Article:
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Tags: marriage

‘Social Justice’ Begins at Home



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My husband David French has an excellent article, which begins with a proposition:

Dear Christian parents,

I’ve got a deal for you. It’s simple: If you sign up for my program, there’s a roughly 80 percent chance that the man’s happiness will increase substantially. And women, there’s about a 50 percent chance you’ll be happier as well. Sounds good, right? After all, happiness can be tough to come by. How about a few less sleepless nights? A few more smiles? And what about some joy? I bet you could really go for some joy.

The cost? Oh yes, the cost. Nothing’s free, after all. Here’s the thing. If you join my program, your kids will likely become more depressed and anxious. They’ll have a much greater chance of being abused, living in poverty, and becoming addicts. That’s the cost. In short, I’m asking you to purchase your own happiness at the cost of your children’s happiness, not to mention their safety and mental health.

Deal?

Almost any self-respecting Christian parent would throw me out of their house. Could there be anything more obviously selfish? Can you imagine something that more perfectly contradicts Christ’s call to deny yourself, take up your cross, and follow Him?

Yet that’s the deal millions of Christian parents willingly choose every year and then defend zealously. That deal is called divorce.

He goes on to explain how divorce affects children and society. Could it be that this oft-discussed “social justice” idea could actually be solved by the kind of values for which Murphy Brown mocked Dan Quayle?

 

 

David continues:

Throughout my Christian life, I’ve heard much talk of “social justice,” often defined as the desire to create a society that is more compassionate, helps the hurting, and lifts up the impoverished…. I find it interesting that in most discussions of poverty and cultural decay, one rarely hears of the simplest and most obvious solution: marriage.

Read David’s take on how marriage can actually solve many of our cultural problems.

Tags: social justice , sex , marriage , values

He Said He Was leaving. She Ignored Him.



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I found this 2009 article, which first appeared in the New York Times, particularly touching:

Let’s say you have what you believe to be a healthy marriage. You’re still friends and lovers after spending more than half of your lives together. The dreams you set out to achieve in your 20s — gazing into each other’s eyes in candlelit city bistros, when you were single and skinny — have for the most part come true.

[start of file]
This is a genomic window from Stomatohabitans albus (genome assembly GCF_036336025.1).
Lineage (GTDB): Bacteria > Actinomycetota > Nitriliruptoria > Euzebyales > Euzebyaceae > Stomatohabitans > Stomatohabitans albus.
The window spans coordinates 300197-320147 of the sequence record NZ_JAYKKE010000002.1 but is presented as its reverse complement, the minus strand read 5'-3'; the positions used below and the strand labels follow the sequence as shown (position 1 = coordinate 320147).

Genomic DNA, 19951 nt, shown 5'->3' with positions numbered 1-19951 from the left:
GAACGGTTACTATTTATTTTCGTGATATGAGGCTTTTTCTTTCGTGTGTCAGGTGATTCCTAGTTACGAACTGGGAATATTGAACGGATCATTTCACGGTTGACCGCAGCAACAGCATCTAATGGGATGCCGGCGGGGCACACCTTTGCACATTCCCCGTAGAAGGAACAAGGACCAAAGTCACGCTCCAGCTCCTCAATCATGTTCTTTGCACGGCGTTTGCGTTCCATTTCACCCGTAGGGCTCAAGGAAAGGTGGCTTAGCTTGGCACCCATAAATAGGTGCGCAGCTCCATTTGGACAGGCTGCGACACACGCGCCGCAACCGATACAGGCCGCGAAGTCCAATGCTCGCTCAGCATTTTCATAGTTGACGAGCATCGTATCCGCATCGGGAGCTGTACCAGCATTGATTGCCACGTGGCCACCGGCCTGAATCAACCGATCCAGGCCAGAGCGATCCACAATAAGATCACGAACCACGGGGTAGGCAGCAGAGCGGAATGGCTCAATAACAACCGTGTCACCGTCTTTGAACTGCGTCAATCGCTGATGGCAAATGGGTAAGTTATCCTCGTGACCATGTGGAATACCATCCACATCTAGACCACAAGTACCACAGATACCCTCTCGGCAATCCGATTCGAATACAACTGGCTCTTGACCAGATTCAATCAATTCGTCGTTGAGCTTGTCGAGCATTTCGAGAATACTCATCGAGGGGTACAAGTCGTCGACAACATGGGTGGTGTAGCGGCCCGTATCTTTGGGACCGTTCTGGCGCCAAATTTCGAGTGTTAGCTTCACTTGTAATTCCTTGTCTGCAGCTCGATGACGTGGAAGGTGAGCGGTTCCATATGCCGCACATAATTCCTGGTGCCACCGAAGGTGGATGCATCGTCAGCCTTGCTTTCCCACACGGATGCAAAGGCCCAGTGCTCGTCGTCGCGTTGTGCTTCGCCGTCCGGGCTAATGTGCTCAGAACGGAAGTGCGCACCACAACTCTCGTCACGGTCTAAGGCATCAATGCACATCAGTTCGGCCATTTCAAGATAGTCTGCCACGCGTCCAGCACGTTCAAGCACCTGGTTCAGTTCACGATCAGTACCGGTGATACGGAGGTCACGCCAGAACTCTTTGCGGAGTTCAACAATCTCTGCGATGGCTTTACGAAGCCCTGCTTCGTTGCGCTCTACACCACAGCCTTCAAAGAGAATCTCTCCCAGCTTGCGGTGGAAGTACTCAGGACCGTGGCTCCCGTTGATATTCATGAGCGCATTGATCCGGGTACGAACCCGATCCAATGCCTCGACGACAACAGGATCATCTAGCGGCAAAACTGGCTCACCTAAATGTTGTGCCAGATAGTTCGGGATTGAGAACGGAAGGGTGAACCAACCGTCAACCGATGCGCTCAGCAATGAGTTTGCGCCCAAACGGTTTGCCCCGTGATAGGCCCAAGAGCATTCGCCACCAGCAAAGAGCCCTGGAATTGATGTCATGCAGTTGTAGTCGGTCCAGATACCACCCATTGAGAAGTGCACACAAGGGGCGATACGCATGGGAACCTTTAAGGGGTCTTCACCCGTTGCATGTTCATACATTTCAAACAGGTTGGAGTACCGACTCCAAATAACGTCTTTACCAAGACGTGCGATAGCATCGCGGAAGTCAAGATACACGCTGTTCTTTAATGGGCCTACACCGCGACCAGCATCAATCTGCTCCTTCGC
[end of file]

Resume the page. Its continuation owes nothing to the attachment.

Two decades later you have the 20 acres of land, the farmhouse, the children, the dogs and horses. You’re the parents you said you would be, full of love and guidance. You’ve done it all: Disneyland, camping, Hawaii, Mexico, city living, stargazing. Sure, you have your marital issues, but on the whole you feel so self-satisfied about how things have worked out that you would never, in your wildest nightmares, think you would hear these words from your husband one fine summer day: “I don’t love you anymore. I’m not sure I ever did. I’m moving out. The kids will understand. They’ll want me to be happy.”
But wait.

Keep reading this post . . .

Tags: marriage , Laura Munson

Five Marriage Tips from Jeff Bridges



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It’s a feat when a couple’s been married thirty-five years. But in Hollywood? Well, let’s just say it’s really notable.

Tom Rapsas recently wrote about the long relationship between actor Jeff Bridges his wife Susan by summing up Bridges’s five stages to a successful marriage. The third one — called “In time, you see the depth and beauty of married life” — held much wisdom: 

Once you get past the first few shaky years, you find your relationship growing stronger, the roots growing deeper. You have a perception shift where you no longer see what you’re missing, but see the beauty in all that you have. (This was especially true in my case when our first child came along.) You close one door, the door to all other women, but you open a door that leads to a long hallway lined with doors. Incredible doors like children, grandchildren, deeper intimacy with the woman you love, and so many other things that would not be available to you without marriage, without the water under the bridge . . . thank God I went for it.

Tags: marriage

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